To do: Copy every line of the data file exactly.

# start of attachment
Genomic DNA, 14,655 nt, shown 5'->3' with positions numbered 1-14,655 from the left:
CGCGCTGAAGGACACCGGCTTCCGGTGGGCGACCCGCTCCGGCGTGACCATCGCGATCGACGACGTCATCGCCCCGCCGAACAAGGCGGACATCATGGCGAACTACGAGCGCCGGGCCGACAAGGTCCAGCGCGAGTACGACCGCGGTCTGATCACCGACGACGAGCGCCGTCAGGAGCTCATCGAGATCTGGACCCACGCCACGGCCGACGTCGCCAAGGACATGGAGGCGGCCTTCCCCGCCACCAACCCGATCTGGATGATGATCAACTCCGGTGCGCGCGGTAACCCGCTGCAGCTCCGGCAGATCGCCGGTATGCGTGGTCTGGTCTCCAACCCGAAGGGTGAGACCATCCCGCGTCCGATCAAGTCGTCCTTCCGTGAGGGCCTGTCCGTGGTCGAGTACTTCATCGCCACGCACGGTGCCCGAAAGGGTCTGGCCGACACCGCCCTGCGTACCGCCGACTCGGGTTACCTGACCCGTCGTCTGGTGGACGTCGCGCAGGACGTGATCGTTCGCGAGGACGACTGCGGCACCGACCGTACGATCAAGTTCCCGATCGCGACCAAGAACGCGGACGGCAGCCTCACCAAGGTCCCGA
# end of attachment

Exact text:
Genomic DNA, 14,655 nt, shown 5'->3' with positions numbered 1-14,655 from the left:
CGCGCTGAAGGACACCGGCTTCCGGTGGGCGACCCGCTCCGGCGTGACCATCGCGATCGACGACGTCATCGCCCCGCCGAACAAGGCGGACATCATGGCGAACTACGAGCGCCGGGCCGACAAGGTCCAGCGCGAGTACGACCGCGGTCTGATCACCGACGACGAGCGCCGTCAGGAGCTCATCGAGATCTGGACCCACGCCACGGCCGACGTCGCCAAGGACATGGAGGCGGCCTTCCCCGCCACCAACCCGATCTGGATGATGATCAACTCCGGTGCGCGCGGTAACCCGCTGCAGCTCCGGCAGATCGCCGGTATGCGTGGTCTGGTCTCCAACCCGAAGGGTGAGACCATCCCGCGTCCGATCAAGTCGTCCTTCCGTGAGGGCCTGTCCGTGGTCGAGTACTTCATCGCCACGCACGGTGCCCGAAAGGGTCTGGCCGACACCGCCCTGCGTACCGCCGACTCGGGTTACCTGACCCGTCGTCTGGTGGACGTCGCGCAGGACGTGATCGTTCGCGAGGACGACTGCGGCACCGACCGTACGATCAAGTTCCCGATCGCGACCAAGAACGCGGACGGCAGCCTCACCAAGGTCCCGA